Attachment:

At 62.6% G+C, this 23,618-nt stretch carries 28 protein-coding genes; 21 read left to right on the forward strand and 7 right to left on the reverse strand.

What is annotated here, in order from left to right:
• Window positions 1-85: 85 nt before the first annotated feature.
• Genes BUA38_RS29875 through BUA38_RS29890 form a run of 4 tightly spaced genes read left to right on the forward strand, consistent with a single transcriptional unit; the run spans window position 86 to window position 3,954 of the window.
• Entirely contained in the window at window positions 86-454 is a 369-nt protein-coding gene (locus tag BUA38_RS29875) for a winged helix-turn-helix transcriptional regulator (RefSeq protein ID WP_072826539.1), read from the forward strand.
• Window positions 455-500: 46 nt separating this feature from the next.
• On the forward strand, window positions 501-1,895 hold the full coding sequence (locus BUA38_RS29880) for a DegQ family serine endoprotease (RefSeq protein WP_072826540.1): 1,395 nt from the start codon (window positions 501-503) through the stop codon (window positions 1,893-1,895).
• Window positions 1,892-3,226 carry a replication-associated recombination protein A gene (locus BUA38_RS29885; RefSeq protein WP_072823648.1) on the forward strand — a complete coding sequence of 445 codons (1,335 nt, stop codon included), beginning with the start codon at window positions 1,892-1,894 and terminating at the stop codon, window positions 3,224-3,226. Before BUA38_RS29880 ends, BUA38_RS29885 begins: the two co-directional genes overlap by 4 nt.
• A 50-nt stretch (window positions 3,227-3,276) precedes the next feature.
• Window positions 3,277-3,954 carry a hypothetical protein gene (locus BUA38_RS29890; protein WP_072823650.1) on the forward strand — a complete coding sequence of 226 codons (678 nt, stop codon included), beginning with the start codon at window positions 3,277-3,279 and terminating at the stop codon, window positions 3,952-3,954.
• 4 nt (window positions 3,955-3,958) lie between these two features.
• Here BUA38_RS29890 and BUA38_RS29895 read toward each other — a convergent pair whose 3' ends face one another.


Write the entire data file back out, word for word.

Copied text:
At 62.6% G+C, this 23,618-nt stretch carries 28 protein-coding genes; 21 read left to right on the forward strand and 7 right to left on the reverse strand.

What is annotated here, in order from left to right:
• Window positions 1-85: 85 nt before the first annotated feature.
• Genes BUA38_RS29875 through BUA38_RS29890 form a run of 4 tightly spaced genes read left to right on the forward strand, consistent with a single transcriptional unit; the run spans window position 86 to window position 3,954 of the window.
• Entirely contained in the window at window positions 86-454 is a 369-nt protein-coding gene (locus tag BUA38_RS29875) for a winged helix-turn-helix transcriptional regulator (RefSeq protein ID WP_072826539.1), read from the forward strand.
• Window positions 455-500: 46 nt separating this feature from the next.
• On the forward strand, window positions 501-1,895 hold the full coding sequence (locus BUA38_RS29880) for a DegQ family serine endoprotease (RefSeq protein WP_072826540.1): 1,395 nt from the start codon (window positions 501-503) through the stop codon (window positions 1,893-1,895).
• Window positions 1,892-3,226 carry a replication-associated recombination protein A gene (locus BUA38_RS29885; RefSeq protein WP_072823648.1) on the forward strand — a complete coding sequence of 445 codons (1,335 nt, stop codon included), beginning with the start codon at window positions 1,892-1,894 and terminating at the stop codon, window positions 3,224-3,226. Before BUA38_RS29880 ends, BUA38_RS29885 begins: the two co-directional genes overlap by 4 nt.
• A 50-nt stretch (window positions 3,227-3,276) precedes the next feature.
• Window positions 3,277-3,954 carry a hypothetical protein gene (locus BUA38_RS29890; protein WP_072823650.1) on the forward strand — a complete coding sequence of 226 codons (678 nt, stop codon included), beginning with the start codon at window positions 3,277-3,279 and terminating at the stop codon, window positions 3,952-3,954.
• 4 nt (window positions 3,955-3,958) lie between these two features.
• Here BUA38_RS29890 and BUA38_RS29895 read toward each other — a convergent pair whose 3' ends face one another.